2. Enzymatic biotinylation and debiotinylation of histones

Histones are modified by covalent attachment of the vitamin biotin. Hymes et al. [15,16] have proposed a reaction mechanism by which cleavage of biocytin (biotin-epsilon-lysine) by biotinidase leads to the formation of a biotinyl-thioester intermediate (cysteine-bound biotin) at or near the active site of biotinidase [2]. In the next step, the biotinyl moiety is transferred from the thioester to the epsilon-amino group of lysine in histones. Biocytin is generated in the breakdown of biotin-dependent carboxylases, which contain biotin linked to the epsilon-amino group of a lysine moiety [17].

Biotinidase belongs to the nitrilase superfamily of enzymes, which consists of 12 families of amidases, N-acyltransferases, and nitrilases [18]. Human biotinidase has been characterized at the gene level [19,20]. The 62 amino acid region that harbors the active site of biotinidase is highly conserved among various mammals and Drosophila [21]. Biotinidase is ubiquitous in mammalian cells and 26% of the cellular biotinidase activity is located in the nuclear fraction [22].

Subsequent to the elucidation of the biotinidase-mediated mechanism of histone biotinylation in vitro [15,16], biotinylated histones H1, H2A, H2B, H3 and H4 were detected in human lymphocytes in vivo [23]. Biotinylated histones were also detected in human lymphoma cells [24], small cell lung cancer cells [25], choriocarcinoma cells [26] and chicken erythrocytes [27]. These studies also suggested that biotinidase may not be the only enzyme-mediating histone biotinylation. For example, evidence was provided that biotinylation of histones increases in response to cell proliferation, whereas biotinidase activity was similar in nuclei from proliferating cells and quiescent controls [23]. Finally, Narang et al. [28] identified holocarboxylase synthetase as another enzyme that may catalyze biotinylation of histones.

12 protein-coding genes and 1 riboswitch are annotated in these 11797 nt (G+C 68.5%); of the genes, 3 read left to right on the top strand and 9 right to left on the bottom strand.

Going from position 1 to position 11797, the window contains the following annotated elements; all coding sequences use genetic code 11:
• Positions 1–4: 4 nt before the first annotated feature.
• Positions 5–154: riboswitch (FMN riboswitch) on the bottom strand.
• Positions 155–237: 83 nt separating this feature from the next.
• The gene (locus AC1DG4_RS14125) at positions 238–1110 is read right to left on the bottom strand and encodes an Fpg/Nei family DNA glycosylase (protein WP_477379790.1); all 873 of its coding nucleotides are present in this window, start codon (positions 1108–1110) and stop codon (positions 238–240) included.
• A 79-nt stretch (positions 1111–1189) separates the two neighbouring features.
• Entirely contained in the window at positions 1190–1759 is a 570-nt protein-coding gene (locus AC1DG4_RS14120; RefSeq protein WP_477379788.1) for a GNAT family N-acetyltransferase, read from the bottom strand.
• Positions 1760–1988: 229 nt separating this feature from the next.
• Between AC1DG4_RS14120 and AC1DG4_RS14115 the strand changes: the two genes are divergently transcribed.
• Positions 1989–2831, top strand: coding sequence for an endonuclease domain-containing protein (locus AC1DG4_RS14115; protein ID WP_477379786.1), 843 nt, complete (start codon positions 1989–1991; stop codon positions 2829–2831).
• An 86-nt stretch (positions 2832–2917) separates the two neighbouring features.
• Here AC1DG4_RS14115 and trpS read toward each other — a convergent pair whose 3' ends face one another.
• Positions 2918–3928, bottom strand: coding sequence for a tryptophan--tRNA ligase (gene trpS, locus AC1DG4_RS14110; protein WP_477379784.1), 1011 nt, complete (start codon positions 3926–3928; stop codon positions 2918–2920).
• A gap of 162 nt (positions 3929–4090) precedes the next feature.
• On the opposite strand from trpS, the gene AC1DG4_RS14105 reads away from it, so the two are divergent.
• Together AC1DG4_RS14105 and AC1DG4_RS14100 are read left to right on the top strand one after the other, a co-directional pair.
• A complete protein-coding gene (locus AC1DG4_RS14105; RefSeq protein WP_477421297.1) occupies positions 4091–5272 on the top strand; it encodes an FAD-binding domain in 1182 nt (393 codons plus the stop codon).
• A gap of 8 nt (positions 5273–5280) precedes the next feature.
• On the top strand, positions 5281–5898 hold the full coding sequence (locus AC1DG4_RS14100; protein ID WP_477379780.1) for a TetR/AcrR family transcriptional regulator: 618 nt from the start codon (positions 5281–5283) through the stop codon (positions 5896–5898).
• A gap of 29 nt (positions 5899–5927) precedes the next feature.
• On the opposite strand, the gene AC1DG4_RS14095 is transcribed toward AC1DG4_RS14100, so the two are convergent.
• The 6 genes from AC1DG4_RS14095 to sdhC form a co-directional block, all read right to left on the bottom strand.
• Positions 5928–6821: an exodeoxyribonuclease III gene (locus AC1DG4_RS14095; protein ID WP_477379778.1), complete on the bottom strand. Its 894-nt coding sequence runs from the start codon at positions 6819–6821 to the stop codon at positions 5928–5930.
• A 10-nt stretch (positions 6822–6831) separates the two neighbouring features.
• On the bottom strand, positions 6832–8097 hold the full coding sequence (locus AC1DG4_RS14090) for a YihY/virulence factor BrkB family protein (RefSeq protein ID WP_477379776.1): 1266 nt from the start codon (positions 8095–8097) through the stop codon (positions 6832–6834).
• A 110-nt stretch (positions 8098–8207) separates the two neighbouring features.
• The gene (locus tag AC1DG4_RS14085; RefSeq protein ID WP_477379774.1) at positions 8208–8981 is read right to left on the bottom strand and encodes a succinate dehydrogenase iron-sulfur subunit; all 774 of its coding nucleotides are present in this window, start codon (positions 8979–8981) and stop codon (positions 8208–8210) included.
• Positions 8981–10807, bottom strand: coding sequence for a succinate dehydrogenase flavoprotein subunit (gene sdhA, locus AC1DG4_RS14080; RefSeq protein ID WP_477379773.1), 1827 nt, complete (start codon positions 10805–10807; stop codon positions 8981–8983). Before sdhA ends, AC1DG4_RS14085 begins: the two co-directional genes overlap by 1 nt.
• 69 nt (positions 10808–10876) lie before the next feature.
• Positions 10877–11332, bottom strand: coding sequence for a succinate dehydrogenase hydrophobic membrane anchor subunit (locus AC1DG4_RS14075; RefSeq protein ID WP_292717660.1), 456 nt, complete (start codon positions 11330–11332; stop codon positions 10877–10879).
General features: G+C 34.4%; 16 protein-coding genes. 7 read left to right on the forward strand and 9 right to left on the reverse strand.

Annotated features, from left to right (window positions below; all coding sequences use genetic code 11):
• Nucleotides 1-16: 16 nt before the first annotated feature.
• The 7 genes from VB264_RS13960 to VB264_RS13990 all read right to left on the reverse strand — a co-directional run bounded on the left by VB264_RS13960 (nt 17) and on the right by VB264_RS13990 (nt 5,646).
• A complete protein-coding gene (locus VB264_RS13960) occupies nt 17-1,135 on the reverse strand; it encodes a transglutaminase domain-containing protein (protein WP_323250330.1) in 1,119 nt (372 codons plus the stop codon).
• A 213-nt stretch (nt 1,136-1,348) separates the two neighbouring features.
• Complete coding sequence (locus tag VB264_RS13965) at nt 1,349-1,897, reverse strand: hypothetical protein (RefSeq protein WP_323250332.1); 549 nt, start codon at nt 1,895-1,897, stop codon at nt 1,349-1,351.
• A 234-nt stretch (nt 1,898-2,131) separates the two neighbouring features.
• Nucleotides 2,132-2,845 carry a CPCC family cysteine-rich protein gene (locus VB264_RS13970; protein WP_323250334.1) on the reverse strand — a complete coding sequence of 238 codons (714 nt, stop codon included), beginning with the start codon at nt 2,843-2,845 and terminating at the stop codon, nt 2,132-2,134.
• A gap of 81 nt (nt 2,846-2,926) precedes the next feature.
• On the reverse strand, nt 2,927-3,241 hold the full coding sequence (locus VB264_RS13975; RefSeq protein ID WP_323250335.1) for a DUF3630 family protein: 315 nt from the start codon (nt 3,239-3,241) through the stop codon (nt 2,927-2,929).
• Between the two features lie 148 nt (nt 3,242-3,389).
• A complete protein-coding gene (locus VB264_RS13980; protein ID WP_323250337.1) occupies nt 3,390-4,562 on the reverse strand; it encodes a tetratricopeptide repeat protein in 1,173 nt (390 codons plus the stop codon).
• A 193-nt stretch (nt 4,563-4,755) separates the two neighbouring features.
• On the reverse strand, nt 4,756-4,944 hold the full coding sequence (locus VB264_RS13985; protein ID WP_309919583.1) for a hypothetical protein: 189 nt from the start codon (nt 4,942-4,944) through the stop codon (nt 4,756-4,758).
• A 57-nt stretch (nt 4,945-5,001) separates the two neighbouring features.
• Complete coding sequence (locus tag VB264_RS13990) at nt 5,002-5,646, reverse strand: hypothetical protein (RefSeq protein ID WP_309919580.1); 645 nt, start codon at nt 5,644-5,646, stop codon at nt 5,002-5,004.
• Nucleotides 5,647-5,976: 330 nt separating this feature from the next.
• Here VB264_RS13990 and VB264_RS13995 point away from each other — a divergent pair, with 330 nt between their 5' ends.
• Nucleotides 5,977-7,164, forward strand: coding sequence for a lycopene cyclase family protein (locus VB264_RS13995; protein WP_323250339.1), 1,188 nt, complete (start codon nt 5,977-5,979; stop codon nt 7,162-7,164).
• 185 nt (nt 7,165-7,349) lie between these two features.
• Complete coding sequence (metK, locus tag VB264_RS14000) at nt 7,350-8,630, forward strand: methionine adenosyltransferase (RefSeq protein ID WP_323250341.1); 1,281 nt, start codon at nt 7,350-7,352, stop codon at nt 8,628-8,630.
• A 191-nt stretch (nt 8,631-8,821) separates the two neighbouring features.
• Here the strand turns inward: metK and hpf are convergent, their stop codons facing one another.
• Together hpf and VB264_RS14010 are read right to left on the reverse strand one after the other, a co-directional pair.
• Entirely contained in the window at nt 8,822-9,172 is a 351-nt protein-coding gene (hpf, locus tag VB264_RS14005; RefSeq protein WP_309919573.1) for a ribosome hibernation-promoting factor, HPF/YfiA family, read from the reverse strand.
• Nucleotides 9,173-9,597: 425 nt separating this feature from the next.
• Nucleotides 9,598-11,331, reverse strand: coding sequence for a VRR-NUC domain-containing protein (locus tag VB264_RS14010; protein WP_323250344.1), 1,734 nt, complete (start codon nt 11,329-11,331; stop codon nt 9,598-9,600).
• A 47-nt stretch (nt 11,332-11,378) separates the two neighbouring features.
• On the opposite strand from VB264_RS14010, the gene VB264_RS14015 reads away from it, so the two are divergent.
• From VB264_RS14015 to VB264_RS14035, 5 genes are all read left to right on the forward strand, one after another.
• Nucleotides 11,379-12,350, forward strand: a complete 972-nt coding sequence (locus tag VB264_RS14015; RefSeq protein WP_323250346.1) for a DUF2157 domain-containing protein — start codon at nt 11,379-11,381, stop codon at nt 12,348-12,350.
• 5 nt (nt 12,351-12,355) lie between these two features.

Mechanisms mediating debiotinylation of histones are largely unknown. Recent studies suggested that biotinidase may catalyze both biotinylation and debiotinylation of histones [29]. Variables such as the microenvironment in chromatin, and posttranslational modifications and alternate splicing of biotinidase, might determine whether biotinidase acts as biotinyl histone transferase or histone debiotinylase [2].

3. Identification of biotinylation sites

Biotinylation sites in human histones were identified by using synthetic peptides [30,31]. Briefly, this approach is based on the following analytical sequence: (i) short peptides (<20 amino acids in length) are synthesized chemically; the amino acid sequences in these peptides are based on the sequence in a given region of a given histone; (ii) peptides are incubated with biotinidase or holocarboxylase synthetase to conduct enzymatic biotinylation; (iii) peptides are resolved by electrophoresis; and (iv) biotin in peptides is probed using streptavidin peroxidase. Using this approach, the following biotinylation sites have been identified in human histones: K9, K13 and K129 in histone H2A (Y.C. Chew and J. Zempleni, unpublished observation), K4, K9 and K18 in histone H3 [32] and K8 and K12 in histone H4 [30]. Acetylation and phosphorylation of lysine and serine residues, respectively, decrease biotinylation of adjacent lysine residues [30,32]. In contrast, dimethylation of arginine residues enhances biotinylation of adjacent lysine residues [32].

4. Biological functions of histone biotinylation

Biotinylation of histones is a relatively new field of research; evidence of biological roles for biotinylation of histones is scarce. However, biotinylation of histones appears to participate in the following biological processes.